(ABOVE: Clear whiskey distillate runs from a collector barrel to a wooden chute leading to storage casks in the basement of the distillery.)

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The Singleton brings a new whisky to U.S.

Can't get enough imported Scotch whisky? If so, you'll be happy to know that Diageo has imported a 12-year-old single malt for tryouts in Chicago and selected sites in New Jersey before going nationwide.

Selling under the brand name The Singleton of Glendullan, the whisky is part of beverage giant Diageo's Classic Malts Selection line which already included The Singleton brand. The whisky is a 100% single malt, matured in both American bourbon and European sherry oak casks.

Glendullan Distillery was founded at the town of Dufftown in Speyside, Scotland's most famous whisky region, in 1897 and started production in 1898. The River Dullan is a tributary of the Spey.

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Tanqueray goes orange, but with limes

Tanqueray may be the top selling imported gin in the U.S., but it's not standing still. The Diageo-owned company has unveiled a new product, Tanqueray Rangpur.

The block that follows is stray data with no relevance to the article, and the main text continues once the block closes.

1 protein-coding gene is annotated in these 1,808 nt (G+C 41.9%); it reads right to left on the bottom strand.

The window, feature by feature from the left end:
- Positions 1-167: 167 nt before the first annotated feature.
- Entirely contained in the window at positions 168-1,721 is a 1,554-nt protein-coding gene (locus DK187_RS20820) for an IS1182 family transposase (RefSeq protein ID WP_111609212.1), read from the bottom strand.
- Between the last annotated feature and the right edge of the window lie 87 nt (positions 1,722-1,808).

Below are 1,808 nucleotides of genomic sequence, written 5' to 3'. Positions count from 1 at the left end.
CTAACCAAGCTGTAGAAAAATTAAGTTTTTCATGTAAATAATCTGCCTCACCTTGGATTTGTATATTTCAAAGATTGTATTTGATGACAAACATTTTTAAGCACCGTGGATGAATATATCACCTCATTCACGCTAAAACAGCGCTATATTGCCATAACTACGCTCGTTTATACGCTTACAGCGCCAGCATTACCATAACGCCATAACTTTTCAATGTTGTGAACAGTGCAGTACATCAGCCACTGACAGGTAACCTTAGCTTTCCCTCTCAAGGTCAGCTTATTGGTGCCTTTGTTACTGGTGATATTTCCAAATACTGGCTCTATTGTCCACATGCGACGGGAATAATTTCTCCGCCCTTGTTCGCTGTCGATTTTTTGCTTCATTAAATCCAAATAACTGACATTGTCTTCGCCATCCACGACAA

It is distilled with Rangpur limes, a fruit that looks more like a tangerine in color and size.

Why the new product effort?

"The gin category is experiencing a resurgence as consumers seek more complex and interesting spirits," said Jennifer Van Ness, vice president of marketing for gins with Diageo NA, echoing an observation I made in a recent column on new gin products.

"We undertook an extensive amount of research and testing to find the ideal new entry ... .We're confident that Tanqueray Rangpur Gin, which is quadruple distilled, succeeds ... ."

Rangpur limes, native to India but now cultivated in Southern California, have a deep orange, heavily-seeded pulp. They produce blossoms and fruit year-round. One medium lime contains about 20 calories. They often are used to make marmalades or punches.

Tanqueray Rangpur is being made available in 50ml, 750ml 1L, 1.75L, 200ml and 375ml sizes. The suggested retail price for a 750ml bottle is $21.99.

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Alcoholic drinks sales keep on climbing

"The minute you walked in the joint, I could tell you were a real big spender ... " (*)

In an age in which stronger DWI/DUI laws threatened to put a damper on alcoholic beverage sales, all three segments -- spirits, beer and wine -- posted domestic gains in case volume and retail sales, according to the just-released 2007 edition of the Adams Handbook Advance published by Adams Beverage Group.

"The industry is continuing to create and market products that are finding great resonance with American consumers today, and their willingness to pay more in every category proves it," Charles Forman, vice president and group publisher of Adams, said in a statement.

As I've noted over the past several years, while consumers may be purchasing less in volume in some categories, overall they're spending more money for premium labels. At cocktail lounges, patrons tend to order one or two drinks but ignore the less expensive well drinks in favor of the premium brands.